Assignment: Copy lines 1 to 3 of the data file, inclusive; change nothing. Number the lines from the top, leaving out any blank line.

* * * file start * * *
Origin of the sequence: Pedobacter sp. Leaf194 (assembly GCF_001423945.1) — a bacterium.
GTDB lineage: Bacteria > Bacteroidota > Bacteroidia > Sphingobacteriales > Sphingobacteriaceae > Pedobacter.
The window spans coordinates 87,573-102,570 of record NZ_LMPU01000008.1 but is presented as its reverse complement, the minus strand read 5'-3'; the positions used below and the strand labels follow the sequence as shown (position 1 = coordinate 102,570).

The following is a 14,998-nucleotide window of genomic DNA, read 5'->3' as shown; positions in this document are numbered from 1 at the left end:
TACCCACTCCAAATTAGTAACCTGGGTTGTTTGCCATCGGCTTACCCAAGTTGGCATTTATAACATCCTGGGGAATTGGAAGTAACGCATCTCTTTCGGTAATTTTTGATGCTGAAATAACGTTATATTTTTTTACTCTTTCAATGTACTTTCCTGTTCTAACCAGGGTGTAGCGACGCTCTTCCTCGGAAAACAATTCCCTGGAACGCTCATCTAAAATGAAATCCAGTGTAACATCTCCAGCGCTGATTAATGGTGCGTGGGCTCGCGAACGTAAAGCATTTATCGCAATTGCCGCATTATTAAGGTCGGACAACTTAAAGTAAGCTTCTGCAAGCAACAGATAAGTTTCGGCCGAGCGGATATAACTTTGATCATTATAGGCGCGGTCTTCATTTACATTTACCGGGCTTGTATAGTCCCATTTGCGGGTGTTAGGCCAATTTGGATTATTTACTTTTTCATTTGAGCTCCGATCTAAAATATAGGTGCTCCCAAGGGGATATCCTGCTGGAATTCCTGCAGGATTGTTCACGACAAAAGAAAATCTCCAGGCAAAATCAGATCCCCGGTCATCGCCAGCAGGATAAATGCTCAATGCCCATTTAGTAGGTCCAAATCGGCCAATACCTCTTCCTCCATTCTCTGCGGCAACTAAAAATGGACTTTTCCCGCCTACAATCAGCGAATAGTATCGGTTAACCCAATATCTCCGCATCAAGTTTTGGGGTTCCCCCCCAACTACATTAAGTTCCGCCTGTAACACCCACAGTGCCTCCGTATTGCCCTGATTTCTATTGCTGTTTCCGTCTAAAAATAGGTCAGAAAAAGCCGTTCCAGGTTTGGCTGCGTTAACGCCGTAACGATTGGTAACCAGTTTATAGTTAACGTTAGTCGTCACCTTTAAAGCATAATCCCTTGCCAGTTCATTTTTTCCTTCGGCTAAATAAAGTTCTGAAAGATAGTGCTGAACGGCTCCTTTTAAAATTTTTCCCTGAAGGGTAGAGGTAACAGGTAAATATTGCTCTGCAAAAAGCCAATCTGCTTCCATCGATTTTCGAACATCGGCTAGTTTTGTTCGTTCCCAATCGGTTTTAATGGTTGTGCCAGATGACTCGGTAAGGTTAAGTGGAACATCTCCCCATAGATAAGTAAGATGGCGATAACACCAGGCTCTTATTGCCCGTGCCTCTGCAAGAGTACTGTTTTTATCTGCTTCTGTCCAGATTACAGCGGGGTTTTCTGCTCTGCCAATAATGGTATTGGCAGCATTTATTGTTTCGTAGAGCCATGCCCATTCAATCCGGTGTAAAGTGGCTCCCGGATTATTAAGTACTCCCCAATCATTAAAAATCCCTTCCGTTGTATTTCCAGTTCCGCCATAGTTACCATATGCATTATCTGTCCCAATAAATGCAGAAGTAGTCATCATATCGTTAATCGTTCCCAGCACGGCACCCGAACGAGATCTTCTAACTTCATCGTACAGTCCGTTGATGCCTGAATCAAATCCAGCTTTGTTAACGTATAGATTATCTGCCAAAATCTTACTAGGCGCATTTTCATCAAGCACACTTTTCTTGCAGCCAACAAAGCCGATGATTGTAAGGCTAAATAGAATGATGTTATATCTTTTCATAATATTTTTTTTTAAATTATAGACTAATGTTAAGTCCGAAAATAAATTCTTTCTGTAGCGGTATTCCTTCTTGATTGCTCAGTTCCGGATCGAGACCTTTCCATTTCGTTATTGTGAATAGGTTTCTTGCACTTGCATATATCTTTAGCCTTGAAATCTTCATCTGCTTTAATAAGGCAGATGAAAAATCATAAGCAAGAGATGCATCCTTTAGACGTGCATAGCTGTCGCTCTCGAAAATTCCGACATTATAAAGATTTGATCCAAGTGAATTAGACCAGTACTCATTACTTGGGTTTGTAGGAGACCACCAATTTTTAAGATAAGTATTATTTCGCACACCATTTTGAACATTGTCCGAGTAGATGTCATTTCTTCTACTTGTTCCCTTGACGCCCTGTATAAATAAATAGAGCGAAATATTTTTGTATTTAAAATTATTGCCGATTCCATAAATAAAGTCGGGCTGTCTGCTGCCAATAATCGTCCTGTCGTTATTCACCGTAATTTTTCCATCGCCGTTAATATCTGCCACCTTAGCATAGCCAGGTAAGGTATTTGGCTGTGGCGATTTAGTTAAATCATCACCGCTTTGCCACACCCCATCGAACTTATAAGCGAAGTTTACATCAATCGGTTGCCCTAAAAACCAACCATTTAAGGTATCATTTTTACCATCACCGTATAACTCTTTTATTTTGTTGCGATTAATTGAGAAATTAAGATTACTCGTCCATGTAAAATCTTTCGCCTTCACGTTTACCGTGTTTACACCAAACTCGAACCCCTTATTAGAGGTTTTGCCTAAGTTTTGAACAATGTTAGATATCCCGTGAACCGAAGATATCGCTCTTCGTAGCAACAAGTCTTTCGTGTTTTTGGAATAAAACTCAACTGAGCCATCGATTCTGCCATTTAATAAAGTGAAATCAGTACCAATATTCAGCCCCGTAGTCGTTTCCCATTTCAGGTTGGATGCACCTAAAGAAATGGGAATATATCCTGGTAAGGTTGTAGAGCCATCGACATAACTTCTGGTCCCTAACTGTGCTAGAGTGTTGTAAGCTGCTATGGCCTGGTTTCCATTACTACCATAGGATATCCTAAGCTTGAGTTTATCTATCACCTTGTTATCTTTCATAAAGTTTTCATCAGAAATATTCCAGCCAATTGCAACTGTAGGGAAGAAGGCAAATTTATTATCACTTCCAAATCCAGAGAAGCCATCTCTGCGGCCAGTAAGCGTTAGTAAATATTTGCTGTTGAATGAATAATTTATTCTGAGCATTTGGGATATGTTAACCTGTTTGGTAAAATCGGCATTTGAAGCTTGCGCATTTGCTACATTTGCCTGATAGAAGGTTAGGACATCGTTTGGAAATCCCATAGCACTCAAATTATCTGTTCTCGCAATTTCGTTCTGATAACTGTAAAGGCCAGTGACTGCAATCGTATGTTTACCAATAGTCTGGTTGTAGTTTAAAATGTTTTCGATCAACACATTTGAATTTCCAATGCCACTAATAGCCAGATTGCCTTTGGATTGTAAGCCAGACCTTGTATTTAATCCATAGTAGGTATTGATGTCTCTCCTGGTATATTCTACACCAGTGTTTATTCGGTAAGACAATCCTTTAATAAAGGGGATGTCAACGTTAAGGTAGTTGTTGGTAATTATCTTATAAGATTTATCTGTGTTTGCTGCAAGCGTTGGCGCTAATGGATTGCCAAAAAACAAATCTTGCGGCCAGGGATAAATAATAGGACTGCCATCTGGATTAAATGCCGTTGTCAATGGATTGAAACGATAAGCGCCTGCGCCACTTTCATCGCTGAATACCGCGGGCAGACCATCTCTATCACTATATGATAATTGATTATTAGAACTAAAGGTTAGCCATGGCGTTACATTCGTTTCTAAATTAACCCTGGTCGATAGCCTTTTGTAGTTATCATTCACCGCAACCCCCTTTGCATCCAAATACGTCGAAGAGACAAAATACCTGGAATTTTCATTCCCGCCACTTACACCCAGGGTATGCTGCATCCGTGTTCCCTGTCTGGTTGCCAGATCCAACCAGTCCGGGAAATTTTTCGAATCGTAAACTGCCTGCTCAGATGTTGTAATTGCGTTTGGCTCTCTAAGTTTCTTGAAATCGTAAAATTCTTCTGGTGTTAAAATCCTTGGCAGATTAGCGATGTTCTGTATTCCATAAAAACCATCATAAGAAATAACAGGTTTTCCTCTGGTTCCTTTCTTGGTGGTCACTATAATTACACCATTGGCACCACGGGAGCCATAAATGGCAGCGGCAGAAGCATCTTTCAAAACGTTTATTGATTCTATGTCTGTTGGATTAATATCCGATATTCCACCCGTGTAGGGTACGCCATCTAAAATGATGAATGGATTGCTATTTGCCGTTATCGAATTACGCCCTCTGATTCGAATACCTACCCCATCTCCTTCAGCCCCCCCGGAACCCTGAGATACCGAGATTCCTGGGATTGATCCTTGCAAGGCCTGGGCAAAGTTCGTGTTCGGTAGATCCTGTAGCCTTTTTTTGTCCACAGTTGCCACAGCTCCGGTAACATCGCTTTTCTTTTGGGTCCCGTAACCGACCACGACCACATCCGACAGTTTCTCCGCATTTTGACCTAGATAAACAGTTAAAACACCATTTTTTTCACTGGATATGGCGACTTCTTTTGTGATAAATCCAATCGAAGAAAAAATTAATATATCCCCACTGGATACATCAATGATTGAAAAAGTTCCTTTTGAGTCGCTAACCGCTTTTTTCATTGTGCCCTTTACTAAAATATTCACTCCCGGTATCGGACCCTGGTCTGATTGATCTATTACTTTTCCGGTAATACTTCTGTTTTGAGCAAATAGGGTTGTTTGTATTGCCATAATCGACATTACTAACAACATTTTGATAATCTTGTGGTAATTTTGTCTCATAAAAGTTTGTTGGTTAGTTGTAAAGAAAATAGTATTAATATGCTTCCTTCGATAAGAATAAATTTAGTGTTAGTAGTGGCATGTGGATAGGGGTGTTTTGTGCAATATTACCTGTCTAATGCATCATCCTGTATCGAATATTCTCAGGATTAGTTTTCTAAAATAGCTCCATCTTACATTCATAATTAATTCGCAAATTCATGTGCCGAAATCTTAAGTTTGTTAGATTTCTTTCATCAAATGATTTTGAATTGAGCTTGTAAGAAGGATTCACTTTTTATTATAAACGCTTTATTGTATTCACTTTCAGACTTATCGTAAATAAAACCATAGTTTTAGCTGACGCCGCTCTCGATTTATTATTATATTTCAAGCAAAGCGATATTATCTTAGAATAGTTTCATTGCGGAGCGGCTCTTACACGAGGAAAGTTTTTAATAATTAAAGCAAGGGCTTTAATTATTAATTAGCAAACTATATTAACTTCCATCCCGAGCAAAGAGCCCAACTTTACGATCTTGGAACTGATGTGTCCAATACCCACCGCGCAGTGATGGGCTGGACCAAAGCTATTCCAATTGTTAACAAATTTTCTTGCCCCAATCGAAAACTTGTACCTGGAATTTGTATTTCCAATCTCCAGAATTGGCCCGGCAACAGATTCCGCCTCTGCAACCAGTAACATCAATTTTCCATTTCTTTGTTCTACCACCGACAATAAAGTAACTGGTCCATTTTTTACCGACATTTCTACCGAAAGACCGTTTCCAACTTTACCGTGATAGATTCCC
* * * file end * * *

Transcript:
Origin of the sequence: Pedobacter sp. Leaf194 (assembly GCF_001423945.1) — a bacterium.
GTDB lineage: Bacteria > Bacteroidota > Bacteroidia > Sphingobacteriales > Sphingobacteriaceae > Pedobacter.
The window spans coordinates 87,573-102,570 of record NZ_LMPU01000008.1 but is presented as its reverse complement, the minus strand read 5'-3'; the positions used below and the strand labels follow the sequence as shown (position 1 = coordinate 102,570).